Barnard had to become an authoritative leader during what Capitol leaders now refer to as the “Summer of Love.”
State Senator Blake Tillery commented on the situation. “Really, there’s not enough time to tell you all of the stories of what he did during what we in the Capitol refer to as ‘The Summer of Love,’ which was really the ‘Summer of Riots’ in Atlanta. He was integral – he will not tell you the key moves that he made to try to hold down the fort through riot suppression in our state’s most major city during that time period, but I will tell you that without him, there’s no way that property and lives would have been saved as much as they were.”
According to Barnard, handling the Atlanta riots was a challenge that required him to use every bit of what he had learned in the past, along with things which he was learning dayby- day during the period of the riots. “Those lessons that I learned in Atlanta were mostly based on lessons that I learned early in my career,” he continued. “We all want to feel protected. We all want our kids safe; we want to make sure that our property is there when we get home from work. It’s simple – it’s not hard.”
He added, “We choose courage over comfort. The reason the City of Atlanta was in that position was because the Chief of Police and the Mayor at that time – who I consider good friends – would not make the decisions that they needed to make. They were afraid of fallout for doing the right thing. So, on that dreadful night, they told their police officers not to engage – I was standing there. Stuff was on fire. I lost five vehicles and had people that were hurt that night. In the meantime, the Atlanta Police Department (APD) was standing there because they had a direct order not to engage – to allow that to go on.”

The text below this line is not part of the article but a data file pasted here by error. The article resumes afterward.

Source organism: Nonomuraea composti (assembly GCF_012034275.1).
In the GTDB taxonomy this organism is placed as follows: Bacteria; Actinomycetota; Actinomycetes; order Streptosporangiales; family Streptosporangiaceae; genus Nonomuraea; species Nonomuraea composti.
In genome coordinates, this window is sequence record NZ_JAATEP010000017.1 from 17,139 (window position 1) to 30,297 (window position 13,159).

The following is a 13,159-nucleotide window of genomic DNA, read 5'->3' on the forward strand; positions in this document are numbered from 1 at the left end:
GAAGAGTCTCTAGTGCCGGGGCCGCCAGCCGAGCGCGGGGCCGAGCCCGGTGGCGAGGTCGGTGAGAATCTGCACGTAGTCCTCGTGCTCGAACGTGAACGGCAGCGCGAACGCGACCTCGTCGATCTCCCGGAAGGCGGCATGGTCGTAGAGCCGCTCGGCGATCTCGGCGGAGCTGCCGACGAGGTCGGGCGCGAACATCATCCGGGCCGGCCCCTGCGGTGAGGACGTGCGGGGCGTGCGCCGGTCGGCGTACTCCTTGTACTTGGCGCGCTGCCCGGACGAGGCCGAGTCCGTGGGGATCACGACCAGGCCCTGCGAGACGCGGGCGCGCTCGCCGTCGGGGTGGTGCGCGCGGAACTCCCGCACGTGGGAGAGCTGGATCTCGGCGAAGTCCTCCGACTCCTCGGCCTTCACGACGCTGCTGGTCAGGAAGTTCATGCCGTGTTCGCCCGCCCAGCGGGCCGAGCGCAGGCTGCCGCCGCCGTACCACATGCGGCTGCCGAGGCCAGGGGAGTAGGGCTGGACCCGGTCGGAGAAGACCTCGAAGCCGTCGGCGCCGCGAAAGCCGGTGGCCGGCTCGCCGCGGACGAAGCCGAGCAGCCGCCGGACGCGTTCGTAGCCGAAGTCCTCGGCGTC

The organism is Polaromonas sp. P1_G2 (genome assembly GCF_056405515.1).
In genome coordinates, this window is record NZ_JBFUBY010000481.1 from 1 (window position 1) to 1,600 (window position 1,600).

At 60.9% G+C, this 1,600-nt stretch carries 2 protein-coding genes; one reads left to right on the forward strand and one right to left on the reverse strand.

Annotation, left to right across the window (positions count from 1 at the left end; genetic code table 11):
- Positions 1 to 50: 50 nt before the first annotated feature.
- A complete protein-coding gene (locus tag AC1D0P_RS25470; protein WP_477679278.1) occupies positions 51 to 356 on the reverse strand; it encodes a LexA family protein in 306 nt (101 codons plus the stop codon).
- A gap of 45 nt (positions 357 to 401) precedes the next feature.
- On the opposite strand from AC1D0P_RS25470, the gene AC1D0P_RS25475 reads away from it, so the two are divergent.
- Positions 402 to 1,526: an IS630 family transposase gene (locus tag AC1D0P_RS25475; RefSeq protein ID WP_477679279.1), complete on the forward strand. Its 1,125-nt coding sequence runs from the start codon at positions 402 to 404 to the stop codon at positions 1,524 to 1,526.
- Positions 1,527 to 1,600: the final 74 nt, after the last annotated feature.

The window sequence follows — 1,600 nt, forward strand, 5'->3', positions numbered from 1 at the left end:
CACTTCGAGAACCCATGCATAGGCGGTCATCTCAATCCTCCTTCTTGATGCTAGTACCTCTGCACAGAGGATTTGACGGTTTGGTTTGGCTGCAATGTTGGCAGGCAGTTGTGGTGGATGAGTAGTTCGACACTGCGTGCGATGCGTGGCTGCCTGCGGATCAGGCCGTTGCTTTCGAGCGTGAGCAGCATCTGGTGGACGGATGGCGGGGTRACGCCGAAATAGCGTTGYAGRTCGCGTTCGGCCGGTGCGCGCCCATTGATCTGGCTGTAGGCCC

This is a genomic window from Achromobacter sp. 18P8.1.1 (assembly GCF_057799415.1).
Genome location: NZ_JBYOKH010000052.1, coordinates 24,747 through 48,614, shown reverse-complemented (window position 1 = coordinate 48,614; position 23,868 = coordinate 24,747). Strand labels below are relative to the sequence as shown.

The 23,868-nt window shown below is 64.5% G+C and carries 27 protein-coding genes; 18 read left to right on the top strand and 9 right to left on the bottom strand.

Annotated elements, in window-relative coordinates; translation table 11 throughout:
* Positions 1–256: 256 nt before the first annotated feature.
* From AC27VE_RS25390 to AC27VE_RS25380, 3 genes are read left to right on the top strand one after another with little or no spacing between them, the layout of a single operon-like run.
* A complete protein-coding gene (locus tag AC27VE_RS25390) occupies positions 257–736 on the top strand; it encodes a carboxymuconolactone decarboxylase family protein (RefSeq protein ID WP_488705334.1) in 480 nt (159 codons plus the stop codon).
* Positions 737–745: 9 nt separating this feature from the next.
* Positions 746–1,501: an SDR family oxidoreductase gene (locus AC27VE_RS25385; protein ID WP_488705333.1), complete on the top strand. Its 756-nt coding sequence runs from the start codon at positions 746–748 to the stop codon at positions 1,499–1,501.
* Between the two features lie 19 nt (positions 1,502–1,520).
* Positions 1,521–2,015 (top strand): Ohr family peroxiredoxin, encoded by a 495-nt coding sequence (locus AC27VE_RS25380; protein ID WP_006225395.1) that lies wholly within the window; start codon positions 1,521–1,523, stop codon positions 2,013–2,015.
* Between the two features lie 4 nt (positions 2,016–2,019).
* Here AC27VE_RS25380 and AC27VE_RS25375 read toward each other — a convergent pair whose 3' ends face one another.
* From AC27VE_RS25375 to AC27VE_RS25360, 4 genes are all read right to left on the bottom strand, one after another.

Barnard said that each day would bring peaceful protests throughout the city, but when nightfall came, the criminal element of the exhibitions would terrorize the city, as APD continued not to engage with the rioters. “We had a strong governor who knew at that point in time, we had to do something or the whole city was going to burn,” he shared. “In the middle of all that, we had COVID going on. Craziest thing, my greatest fear standing there every night – and I’ll tell you, the governor was with us every day and stood there from around noon to 2-3 a.m. each morning – was losing units as a whole because of COVID.”